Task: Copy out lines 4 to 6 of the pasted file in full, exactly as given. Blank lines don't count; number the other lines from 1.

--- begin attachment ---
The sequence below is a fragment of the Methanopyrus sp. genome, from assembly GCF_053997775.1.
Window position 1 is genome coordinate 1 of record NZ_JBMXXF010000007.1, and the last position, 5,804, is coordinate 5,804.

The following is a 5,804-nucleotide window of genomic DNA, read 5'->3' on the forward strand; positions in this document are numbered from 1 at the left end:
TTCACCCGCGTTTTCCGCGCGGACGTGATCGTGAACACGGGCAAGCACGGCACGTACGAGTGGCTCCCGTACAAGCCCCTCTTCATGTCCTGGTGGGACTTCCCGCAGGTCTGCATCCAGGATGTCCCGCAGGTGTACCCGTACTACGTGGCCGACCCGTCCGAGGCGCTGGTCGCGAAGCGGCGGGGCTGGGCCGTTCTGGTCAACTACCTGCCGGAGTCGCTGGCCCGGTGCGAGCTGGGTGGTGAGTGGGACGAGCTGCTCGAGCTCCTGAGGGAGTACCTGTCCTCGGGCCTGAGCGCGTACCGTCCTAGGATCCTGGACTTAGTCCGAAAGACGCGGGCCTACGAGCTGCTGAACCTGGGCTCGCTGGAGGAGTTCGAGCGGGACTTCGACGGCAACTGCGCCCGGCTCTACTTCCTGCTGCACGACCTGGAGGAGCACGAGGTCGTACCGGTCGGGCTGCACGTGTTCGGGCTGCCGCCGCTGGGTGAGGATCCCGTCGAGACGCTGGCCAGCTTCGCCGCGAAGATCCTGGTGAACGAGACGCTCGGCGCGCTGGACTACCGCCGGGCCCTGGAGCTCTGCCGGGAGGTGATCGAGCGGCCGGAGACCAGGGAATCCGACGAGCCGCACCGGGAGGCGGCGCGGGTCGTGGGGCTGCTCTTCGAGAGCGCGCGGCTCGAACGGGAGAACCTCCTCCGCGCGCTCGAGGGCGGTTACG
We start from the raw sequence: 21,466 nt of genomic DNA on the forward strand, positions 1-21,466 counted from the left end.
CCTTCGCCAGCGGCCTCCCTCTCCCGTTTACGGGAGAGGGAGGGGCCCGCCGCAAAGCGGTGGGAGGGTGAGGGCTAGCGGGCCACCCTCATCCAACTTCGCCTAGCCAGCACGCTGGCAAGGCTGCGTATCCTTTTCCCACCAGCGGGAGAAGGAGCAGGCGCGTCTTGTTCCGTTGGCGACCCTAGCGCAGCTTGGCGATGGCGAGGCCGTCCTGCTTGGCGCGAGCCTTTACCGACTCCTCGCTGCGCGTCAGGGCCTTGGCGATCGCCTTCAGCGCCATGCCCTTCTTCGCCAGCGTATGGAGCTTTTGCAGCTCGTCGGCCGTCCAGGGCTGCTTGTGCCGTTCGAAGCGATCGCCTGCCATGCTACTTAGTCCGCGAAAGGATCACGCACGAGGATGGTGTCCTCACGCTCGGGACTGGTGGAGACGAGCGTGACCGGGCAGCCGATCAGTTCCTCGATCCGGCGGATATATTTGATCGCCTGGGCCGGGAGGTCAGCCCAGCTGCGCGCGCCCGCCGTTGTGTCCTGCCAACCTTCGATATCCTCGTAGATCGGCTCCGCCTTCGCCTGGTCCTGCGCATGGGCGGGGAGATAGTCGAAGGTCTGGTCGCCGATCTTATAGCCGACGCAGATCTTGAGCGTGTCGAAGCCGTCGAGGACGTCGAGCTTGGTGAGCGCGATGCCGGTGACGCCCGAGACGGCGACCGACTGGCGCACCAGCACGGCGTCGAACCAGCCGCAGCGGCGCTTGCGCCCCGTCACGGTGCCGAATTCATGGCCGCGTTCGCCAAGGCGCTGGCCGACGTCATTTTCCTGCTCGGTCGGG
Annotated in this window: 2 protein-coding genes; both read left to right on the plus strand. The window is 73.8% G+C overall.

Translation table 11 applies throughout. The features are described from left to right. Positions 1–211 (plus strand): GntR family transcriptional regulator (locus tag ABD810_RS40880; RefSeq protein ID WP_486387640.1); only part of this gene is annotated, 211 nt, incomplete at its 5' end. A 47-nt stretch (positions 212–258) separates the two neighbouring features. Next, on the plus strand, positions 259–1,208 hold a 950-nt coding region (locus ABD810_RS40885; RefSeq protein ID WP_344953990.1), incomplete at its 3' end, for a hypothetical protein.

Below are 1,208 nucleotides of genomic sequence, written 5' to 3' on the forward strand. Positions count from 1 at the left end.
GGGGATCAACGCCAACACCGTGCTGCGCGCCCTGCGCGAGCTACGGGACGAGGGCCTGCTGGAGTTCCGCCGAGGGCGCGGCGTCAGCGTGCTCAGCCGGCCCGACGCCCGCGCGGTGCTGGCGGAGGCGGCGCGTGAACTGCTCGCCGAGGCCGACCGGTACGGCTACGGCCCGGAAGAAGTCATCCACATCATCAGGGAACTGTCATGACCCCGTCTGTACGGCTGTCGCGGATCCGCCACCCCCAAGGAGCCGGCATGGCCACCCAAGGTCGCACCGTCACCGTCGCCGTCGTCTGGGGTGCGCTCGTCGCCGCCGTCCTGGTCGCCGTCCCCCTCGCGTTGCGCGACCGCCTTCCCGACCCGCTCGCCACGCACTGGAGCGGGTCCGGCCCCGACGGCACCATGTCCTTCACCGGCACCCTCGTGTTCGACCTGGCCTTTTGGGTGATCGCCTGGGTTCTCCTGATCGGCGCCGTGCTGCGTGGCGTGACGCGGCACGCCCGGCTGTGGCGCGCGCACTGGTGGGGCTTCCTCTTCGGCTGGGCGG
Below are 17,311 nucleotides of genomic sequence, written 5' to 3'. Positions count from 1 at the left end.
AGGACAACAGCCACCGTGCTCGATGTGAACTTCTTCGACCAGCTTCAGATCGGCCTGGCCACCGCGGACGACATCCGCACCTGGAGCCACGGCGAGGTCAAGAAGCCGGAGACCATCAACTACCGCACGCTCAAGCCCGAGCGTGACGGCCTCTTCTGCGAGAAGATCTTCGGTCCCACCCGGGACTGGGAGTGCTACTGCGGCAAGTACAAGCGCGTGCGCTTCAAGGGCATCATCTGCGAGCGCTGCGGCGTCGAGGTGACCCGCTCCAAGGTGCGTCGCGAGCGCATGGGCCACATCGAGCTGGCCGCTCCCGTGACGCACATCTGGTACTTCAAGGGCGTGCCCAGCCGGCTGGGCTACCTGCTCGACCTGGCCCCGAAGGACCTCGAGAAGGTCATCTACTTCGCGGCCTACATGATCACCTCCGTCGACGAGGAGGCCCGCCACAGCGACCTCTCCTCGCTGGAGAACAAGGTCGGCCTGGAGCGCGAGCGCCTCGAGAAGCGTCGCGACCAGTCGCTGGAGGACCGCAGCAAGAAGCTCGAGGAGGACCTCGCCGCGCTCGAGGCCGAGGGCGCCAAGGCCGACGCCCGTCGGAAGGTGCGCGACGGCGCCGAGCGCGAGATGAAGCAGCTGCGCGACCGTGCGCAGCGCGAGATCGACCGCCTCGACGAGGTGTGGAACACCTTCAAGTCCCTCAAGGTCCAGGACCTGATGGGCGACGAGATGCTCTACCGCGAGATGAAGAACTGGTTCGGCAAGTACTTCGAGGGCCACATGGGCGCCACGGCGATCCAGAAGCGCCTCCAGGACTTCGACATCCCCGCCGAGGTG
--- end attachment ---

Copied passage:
TTCACCCGCGTTTTCCGCGCGGACGTGATCGTGAACACGGGCAAGCACGGCACGTACGAGTGGCTCCCGTACAAGCCCCTCTTCATGTCCTGGTGGGACTTCCCGCAGGTCTGCATCCAGGATGTCCCGCAGGTGTACCCGTACTACGTGGCCGACCCGTCCGAGGCGCTGGTCGCGAAGCGGCGGGGCTGGGCCGTTCTGGTCAACTACCTGCCGGAGTCGCTGGCCCGGTGCGAGCTGGGTGGTGAGTGGGACGAGCTGCTCGAGCTCCTGAGGGAGTACCTGTCCTCGGGCCTGAGCGCGTACCGTCCTAGGATCCTGGACTTAGTCCGAAAGACGCGGGCCTACGAGCTGCTGAACCTGGGCTCGCTGGAGGAGTTCGAGCGGGACTTCGACGGCAACTGCGCCCGGCTCTACTTCCTGCTGCACGACCTGGAGGAGCACGAGGTCGTACCGGTCGGGCTGCACGTGTTCGGGCTGCCGCCGCTGGGTGAGGATCCCGTCGAGACGCTGGCCAGCTTCGCCGCGAAGATCCTGGTGAACGAGACGCTCGGCGCGCTGGACTACCGCCGGGCCCTGGAGCTCTGCCGGGAGGTGATCGAGCGGCCGGAGACCAGGGAATCCGACGAGCCGCACCGGGAGGCGGCGCGGGTCGTGGGGCTGCTCTTCGAGAGCGCGCGGCTCGAACGGGAGAACCTCCTCCGCGCGCTCGAGGGCGGTTACG
We start from the raw sequence: 21,466 nt of genomic DNA on the forward strand, positions 1-21,466 counted from the left end.
CCTTCGCCAGCGGCCTCCCTCTCCCGTTTACGGGAGAGGGAGGGGCCCGCCGCAAAGCGGTGGGAGGGTGAGGGCTAGCGGGCCACCCTCATCCAACTTCGCCTAGCCAGCACGCTGGCAAGGCTGCGTATCCTTTTCCCACCAGCGGGAGAAGGAGCAGGCGCGTCTTGTTCCGTTGGCGACCCTAGCGCAGCTTGGCGATGGCGAGGCCGTCCTGCTTGGCGCGAGCCTTTACCGACTCCTCGCTGCGCGTCAGGGCCTTGGCGATCGCCTTCAGCGCCATGCCCTTCTTCGCCAGCGTATGGAGCTTTTGCAGCTCGTCGGCCGTCCAGGGCTGCTTGTGCCGTTCGAAGCGATCGCCTGCCATGCTACTTAGTCCGCGAAAGGATCACGCACGAGGATGGTGTCCTCACGCTCGGGACTGGTGGAGACGAGCGTGACCGGGCAGCCGATCAGTTCCTCGATCCGGCGGATATATTTGATCGCCTGGGCCGGGAGGTCAGCCCAGCTGCGCGCGCCCGCCGTTGTGTCCTGCCAACCTTCGATATCCTCGTAGATCGGCTCCGCCTTCGCCTGGTCCTGCGCATGGGCGGGGAGATAGTCGAAGGTCTGGTCGCCGATCTTATAGCCGACGCAGATCTTGAGCGTGTCGAAGCCGTCGAGGACGTCGAGCTTGGTGAGCGCGATGCCGGTGACGCCCGAGACGGCGACCGACTGGCGCACCAGCACGGCGTCGAACCAGCCGCAGCGGCGCTTGCGCCCCGTCACGGTGCCGAATTCATGGCCGCGTTCGCCAAGGCGCTGGCCGACGTCATTTTCCTGCTCGGTCGGG